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September 17, 2019 | Rome, Italy

Kindling

By | 2019-04-29T10:57:49+02:00 April 29th, 2019|"American Girl"|
The sense of belonging offered by sitting around a fire is something TV can't match.
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favorite childhood memory came back to me recently. My family grew up in a large house and we’d regularly spend whole evenings gathered around the living room fireplace. It was there that we told stories, caught up on the day’s events, and in my mother’s words, solved the world’s problems. All the while mesmerized by the lick and snap of the flames.

It was my father who would build the fire. Down on one knee he’d crumple old newspapers in balls beneath the iron grate. On top of this he’d add twigs that he first snapped over his leg. He’d pile all this lightly, making sure air could enter.

Eventually he’d add a larger log and the fire would roar with delight. Then, he’d join us around the hearth for family time.

All this rushed back to me while watching television.

Unlike many, I don’t have cable TV. In fact TV itself has never figured much in my home life. Mostly I prefer the quiet of my own thoughts. I keep a TV monitor so I can stream a movie to a larger screen, though I rarely do.

Not long ago a friend suggested I hook up an antenna to receive local channels in case of an emergency or to stay informed on weather-related events. It also seemed like good backup in the event the internet went down.

I picked up an antenna at the local electronics store and connected it to the back of the set. I changed the TV source to “air,” and instantly sounds and images appeared.

I then sat back in my favorite chair, remote in hand, and began exploring. I pulled in the three major American networks and others I didn’t know existed. One called Laff aired old sitcoms. Another named Grit featured old Westerns. There was a channel for the New York mayor’s office and several in Spanish.

The television had turned into a soothing modern-day hearth —complete with its own mesmerizing flicker.

The Laff channel was busy with reruns of the 1990s comedy series “3rd Rock from the Sun.” I caught the end of an episode. I then found talk show host Ellen DeGeneres. Wearing white Converse shoes and a perky smile, she interviewed actor Bradley Cooper before an adoring audience. I also found the soap opera “General Hospital,” which began airing in 1963. Life in the hospital is as fraught as ever nearly 60 years later.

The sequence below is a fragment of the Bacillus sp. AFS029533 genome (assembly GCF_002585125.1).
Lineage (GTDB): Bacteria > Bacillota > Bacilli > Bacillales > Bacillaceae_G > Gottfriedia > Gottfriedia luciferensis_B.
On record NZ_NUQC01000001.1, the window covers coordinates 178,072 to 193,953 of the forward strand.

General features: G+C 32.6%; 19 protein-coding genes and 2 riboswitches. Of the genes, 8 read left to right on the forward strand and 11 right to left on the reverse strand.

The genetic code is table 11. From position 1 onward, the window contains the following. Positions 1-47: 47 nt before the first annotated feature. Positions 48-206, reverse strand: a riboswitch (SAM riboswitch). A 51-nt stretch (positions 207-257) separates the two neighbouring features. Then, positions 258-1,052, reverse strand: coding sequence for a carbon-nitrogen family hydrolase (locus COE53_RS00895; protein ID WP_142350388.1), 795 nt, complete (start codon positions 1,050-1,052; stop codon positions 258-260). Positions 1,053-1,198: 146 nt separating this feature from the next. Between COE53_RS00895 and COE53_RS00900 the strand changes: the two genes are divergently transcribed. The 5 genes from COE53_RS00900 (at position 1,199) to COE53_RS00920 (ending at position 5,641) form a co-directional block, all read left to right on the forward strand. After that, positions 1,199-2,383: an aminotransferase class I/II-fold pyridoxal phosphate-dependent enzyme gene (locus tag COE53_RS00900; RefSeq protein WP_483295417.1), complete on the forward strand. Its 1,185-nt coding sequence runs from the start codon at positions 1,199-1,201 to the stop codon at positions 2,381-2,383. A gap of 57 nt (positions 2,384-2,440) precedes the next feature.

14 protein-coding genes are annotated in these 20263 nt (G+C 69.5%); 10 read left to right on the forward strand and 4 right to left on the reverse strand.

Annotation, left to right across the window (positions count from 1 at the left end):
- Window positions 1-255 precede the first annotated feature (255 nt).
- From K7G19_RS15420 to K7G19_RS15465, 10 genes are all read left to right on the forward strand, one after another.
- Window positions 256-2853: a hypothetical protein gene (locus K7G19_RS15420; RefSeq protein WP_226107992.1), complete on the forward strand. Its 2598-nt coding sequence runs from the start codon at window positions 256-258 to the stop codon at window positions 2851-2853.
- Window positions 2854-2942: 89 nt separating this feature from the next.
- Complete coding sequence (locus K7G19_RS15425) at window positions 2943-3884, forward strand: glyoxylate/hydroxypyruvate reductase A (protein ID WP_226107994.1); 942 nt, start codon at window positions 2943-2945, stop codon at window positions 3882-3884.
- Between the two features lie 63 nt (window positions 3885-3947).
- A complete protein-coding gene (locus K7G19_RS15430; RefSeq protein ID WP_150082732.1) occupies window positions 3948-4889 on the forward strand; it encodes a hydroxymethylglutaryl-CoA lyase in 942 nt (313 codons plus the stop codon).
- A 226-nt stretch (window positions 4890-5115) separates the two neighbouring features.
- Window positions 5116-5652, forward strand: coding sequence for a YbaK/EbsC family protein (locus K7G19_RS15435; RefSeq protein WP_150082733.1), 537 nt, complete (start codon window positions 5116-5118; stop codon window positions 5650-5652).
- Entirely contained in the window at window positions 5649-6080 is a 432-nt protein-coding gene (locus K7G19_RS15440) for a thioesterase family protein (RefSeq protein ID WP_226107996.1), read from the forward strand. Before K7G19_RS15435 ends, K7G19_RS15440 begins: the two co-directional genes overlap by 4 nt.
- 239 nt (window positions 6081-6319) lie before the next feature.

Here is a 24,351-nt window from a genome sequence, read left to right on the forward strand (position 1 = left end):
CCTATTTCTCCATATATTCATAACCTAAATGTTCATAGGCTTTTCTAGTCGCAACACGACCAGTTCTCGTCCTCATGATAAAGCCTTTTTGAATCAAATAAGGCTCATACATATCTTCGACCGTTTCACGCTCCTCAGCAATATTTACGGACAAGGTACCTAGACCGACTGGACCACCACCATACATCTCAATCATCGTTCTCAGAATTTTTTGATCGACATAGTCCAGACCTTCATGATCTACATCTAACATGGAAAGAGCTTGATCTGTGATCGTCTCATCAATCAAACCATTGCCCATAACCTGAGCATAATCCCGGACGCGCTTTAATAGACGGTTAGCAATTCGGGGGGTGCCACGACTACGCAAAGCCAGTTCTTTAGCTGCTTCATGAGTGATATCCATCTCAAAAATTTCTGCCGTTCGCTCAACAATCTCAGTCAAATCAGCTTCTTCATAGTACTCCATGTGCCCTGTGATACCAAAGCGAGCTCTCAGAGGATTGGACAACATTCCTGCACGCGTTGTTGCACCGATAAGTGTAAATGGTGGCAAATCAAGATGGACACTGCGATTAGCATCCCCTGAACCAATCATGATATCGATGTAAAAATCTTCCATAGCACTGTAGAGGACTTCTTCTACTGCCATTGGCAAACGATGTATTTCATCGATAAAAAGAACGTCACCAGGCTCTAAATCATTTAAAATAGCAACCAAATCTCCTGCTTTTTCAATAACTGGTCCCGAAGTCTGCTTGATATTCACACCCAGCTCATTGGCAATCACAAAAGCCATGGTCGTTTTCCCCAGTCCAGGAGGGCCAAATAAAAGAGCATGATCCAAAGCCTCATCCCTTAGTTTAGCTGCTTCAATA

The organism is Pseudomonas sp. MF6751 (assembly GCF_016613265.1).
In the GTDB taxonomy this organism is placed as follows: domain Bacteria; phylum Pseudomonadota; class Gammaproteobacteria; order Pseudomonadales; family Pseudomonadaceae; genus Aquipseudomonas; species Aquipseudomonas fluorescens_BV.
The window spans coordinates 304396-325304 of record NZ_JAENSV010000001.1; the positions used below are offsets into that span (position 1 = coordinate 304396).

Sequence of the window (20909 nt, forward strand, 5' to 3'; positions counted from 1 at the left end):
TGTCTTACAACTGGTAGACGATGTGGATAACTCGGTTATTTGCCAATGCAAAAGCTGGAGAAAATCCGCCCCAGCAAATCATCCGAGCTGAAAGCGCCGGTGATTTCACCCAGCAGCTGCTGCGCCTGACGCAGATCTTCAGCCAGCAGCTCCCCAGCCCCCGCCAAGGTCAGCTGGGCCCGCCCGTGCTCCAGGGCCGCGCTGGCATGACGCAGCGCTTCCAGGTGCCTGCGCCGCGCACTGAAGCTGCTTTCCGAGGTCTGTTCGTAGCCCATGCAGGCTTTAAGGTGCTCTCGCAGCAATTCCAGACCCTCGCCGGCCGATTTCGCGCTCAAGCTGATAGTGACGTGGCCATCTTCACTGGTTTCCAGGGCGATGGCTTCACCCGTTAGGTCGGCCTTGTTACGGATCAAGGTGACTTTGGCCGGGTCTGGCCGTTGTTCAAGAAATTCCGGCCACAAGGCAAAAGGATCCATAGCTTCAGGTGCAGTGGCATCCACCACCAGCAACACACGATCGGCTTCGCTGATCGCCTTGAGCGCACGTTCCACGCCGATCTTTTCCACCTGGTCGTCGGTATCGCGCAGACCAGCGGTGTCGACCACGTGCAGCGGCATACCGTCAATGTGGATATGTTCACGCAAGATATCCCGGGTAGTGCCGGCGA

Elsewhere, “Access Hollywood” informed me that singer Taylor Swift had a new album. On the quiz show “Jeopardy,” a contestant with a 16-show winning streak won yet again. The BBC, meanwhile, was all about politics and global headlines. In short, there was a lot going on.

The onslaught of commercials was new to me. Drugs of all kinds. Remedies for maladies I’d never heard of. Pet insurance offers. Cars of all kinds, always on scenic highways.

Though I’d just wanted to find out which channels I received, hours had passed and my body had sunk into the soft armchair and. I felt relaxed and transported. I felt comfortable and deeply at home.

It was then that my childhood memory made its appearance. And I understood why.

The television had turned into a soothing modern-day hearth —complete with its own mesmerizing flicker. It shared drama and social warmth. Sitting around it, I felt connected in the same way I once did with my family.

But it wasn’t with my father or siblings over a crackling fire. Instead it was with my fellow TV-watching Americans. We were all entranced by the same stories and news, TV conferring a sense of shared experience.

Suddenly aware of this, I grabbed the remote control and turned the set off. The screen went black. Gone was the flicker and buzz, the vintage shows, the endless drama. The news and entertainment would go on without me. I understood better why I’d pushed TV away in the first place.

Now I was back to my natural habitat, the world of my own drifting thoughts in the quiet of the day.

About the Author:

Madeline Klosterman
Brooklyn-based Madeline Klosterman was born and raised in rural Ohio. After nearly two decades in corporate media, she now writes and studies art. Her column has appeared for more than a decade.

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